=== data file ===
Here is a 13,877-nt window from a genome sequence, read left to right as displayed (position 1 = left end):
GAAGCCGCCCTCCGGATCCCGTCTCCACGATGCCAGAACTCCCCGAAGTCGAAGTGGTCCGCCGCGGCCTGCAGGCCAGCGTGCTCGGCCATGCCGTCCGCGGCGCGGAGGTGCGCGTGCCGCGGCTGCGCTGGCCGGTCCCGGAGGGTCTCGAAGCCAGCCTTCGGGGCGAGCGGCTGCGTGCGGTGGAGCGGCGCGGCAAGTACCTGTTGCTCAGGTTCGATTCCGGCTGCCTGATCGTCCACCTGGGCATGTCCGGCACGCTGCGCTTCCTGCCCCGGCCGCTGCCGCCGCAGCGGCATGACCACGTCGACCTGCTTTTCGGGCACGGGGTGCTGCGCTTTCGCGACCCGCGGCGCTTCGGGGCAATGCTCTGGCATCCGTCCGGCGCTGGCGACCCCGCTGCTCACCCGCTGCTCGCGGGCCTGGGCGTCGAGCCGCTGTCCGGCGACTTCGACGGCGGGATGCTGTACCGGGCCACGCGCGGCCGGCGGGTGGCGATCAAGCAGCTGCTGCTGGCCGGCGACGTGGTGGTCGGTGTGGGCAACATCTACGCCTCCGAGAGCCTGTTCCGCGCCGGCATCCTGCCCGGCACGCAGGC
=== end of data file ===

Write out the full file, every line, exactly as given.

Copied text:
Here is a 13,877-nt window from a genome sequence, read left to right as displayed (position 1 = left end):
GAAGCCGCCCTCCGGATCCCGTCTCCACGATGCCAGAACTCCCCGAAGTCGAAGTGGTCCGCCGCGGCCTGCAGGCCAGCGTGCTCGGCCATGCCGTCCGCGGCGCGGAGGTGCGCGTGCCGCGGCTGCGCTGGCCGGTCCCGGAGGGTCTCGAAGCCAGCCTTCGGGGCGAGCGGCTGCGTGCGGTGGAGCGGCGCGGCAAGTACCTGTTGCTCAGGTTCGATTCCGGCTGCCTGATCGTCCACCTGGGCATGTCCGGCACGCTGCGCTTCCTGCCCCGGCCGCTGCCGCCGCAGCGGCATGACCACGTCGACCTGCTTTTCGGGCACGGGGTGCTGCGCTTTCGCGACCCGCGGCGCTTCGGGGCAATGCTCTGGCATCCGTCCGGCGCTGGCGACCCCGCTGCTCACCCGCTGCTCGCGGGCCTGGGCGTCGAGCCGCTGTCCGGCGACTTCGACGGCGGGATGCTGTACCGGGCCACGCGCGGCCGGCGGGTGGCGATCAAGCAGCTGCTGCTGGCCGGCGACGTGGTGGTCGGTGTGGGCAACATCTACGCCTCCGAGAGCCTGTTCCGCGCCGGCATCCTGCCCGGCACGCAGGC